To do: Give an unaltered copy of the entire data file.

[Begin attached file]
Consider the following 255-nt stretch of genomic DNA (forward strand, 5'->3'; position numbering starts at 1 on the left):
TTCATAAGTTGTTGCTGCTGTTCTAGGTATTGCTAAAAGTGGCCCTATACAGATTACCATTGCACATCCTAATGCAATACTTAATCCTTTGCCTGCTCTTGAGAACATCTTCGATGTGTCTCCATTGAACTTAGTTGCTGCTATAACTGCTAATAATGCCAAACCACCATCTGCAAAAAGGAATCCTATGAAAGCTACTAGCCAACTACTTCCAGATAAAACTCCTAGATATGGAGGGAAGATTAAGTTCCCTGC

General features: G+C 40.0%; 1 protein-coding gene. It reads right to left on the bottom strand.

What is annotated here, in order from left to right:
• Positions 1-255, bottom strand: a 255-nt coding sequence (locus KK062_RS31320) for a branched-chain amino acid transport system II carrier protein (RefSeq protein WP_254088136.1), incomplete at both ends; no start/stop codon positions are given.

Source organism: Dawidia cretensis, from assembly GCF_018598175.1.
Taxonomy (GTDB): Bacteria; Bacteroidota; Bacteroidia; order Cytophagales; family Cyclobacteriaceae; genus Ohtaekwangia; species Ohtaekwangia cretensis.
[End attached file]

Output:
Consider the following 255-nt stretch of genomic DNA (forward strand, 5'->3'; position numbering starts at 1 on the left):
TTCATAAGTTGTTGCTGCTGTTCTAGGTATTGCTAAAAGTGGCCCTATACAGATTACCATTGCACATCCTAATGCAATACTTAATCCTTTGCCTGCTCTTGAGAACATCTTCGATGTGTCTCCATTGAACTTAGTTGCTGCTATAACTGCTAATAATGCCAAACCACCATCTGCAAAAAGGAATCCTATGAAAGCTACTAGCCAACTACTTCCAGATAAAACTCCTAGATATGGAGGGAAGATTAAGTTCCCTGC

General features: G+C 40.0%; 1 protein-coding gene. It reads right to left on the bottom strand.

What is annotated here, in order from left to right:
• Positions 1-255, bottom strand: a 255-nt coding sequence (locus KK062_RS31320) for a branched-chain amino acid transport system II carrier protein (RefSeq protein WP_254088136.1), incomplete at both ends; no start/stop codon positions are given.

Source organism: Dawidia cretensis, from assembly GCF_018598175.1.
Taxonomy (GTDB): Bacteria; Bacteroidota; Bacteroidia; order Cytophagales; family Cyclobacteriaceae; genus Ohtaekwangia; species Ohtaekwangia cretensis.